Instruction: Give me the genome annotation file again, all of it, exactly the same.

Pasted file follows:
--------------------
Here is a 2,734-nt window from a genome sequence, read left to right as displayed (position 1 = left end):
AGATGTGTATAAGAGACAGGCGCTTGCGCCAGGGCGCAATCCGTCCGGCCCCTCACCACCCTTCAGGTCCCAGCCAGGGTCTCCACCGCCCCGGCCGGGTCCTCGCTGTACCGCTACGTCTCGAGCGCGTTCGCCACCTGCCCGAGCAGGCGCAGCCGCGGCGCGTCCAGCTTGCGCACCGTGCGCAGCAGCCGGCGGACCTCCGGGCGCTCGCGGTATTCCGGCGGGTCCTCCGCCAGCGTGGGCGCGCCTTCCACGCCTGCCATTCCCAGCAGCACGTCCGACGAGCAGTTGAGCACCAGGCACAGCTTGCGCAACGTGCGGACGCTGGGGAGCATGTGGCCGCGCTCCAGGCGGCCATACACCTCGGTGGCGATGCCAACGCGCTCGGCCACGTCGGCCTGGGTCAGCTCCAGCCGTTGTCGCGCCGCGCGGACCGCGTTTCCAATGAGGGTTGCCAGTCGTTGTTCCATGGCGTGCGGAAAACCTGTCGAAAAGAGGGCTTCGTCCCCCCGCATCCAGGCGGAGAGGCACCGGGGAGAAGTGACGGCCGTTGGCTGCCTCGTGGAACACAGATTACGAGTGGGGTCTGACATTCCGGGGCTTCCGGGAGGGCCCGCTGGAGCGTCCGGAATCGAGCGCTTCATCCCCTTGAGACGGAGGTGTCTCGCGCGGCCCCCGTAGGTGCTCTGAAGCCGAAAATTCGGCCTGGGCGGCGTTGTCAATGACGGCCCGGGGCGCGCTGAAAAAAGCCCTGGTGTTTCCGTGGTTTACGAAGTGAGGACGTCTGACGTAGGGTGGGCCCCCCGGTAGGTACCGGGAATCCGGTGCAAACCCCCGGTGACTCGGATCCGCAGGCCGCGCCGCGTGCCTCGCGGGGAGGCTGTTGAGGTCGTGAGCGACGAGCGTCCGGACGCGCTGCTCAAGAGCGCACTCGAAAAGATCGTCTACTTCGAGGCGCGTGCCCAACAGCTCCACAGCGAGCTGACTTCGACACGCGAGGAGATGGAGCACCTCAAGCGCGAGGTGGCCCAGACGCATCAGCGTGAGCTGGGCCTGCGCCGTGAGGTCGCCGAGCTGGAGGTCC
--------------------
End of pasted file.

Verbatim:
Here is a 2,734-nt window from a genome sequence, read left to right as displayed (position 1 = left end):
AGATGTGTATAAGAGACAGGCGCTTGCGCCAGGGCGCAATCCGTCCGGCCCCTCACCACCCTTCAGGTCCCAGCCAGGGTCTCCACCGCCCCGGCCGGGTCCTCGCTGTACCGCTACGTCTCGAGCGCGTTCGCCACCTGCCCGAGCAGGCGCAGCCGCGGCGCGTCCAGCTTGCGCACCGTGCGCAGCAGCCGGCGGACCTCCGGGCGCTCGCGGTATTCCGGCGGGTCCTCCGCCAGCGTGGGCGCGCCTTCCACGCCTGCCATTCCCAGCAGCACGTCCGACGAGCAGTTGAGCACCAGGCACAGCTTGCGCAACGTGCGGACGCTGGGGAGCATGTGGCCGCGCTCCAGGCGGCCATACACCTCGGTGGCGATGCCAACGCGCTCGGCCACGTCGGCCTGGGTCAGCTCCAGCCGTTGTCGCGCCGCGCGGACCGCGTTTCCAATGAGGGTTGCCAGTCGTTGTTCCATGGCGTGCGGAAAACCTGTCGAAAAGAGGGCTTCGTCCCCCCGCATCCAGGCGGAGAGGCACCGGGGAGAAGTGACGGCCGTTGGCTGCCTCGTGGAACACAGATTACGAGTGGGGTCTGACATTCCGGGGCTTCCGGGAGGGCCCGCTGGAGCGTCCGGAATCGAGCGCTTCATCCCCTTGAGACGGAGGTGTCTCGCGCGGCCCCCGTAGGTGCTCTGAAGCCGAAAATTCGGCCTGGGCGGCGTTGTCAATGACGGCCCGGGGCGCGCTGAAAAAAGCCCTGGTGTTTCCGTGGTTTACGAAGTGAGGACGTCTGACGTAGGGTGGGCCCCCCGGTAGGTACCGGGAATCCGGTGCAAACCCCCGGTGACTCGGATCCGCAGGCCGCGCCGCGTGCCTCGCGGGGAGGCTGTTGAGGTCGTGAGCGACGAGCGTCCGGACGCGCTGCTCAAGAGCGCACTCGAAAAGATCGTCTACTTCGAGGCGCGTGCCCAACAGCTCCACAGCGAGCTGACTTCGACACGCGAGGAGATGGAGCACCTCAAGCGCGAGGTGGCCCAGACGCATCAGCGTGAGCTGGGCCTGCGCCGTGAGGTCGCCGAGCTGGAGGTCC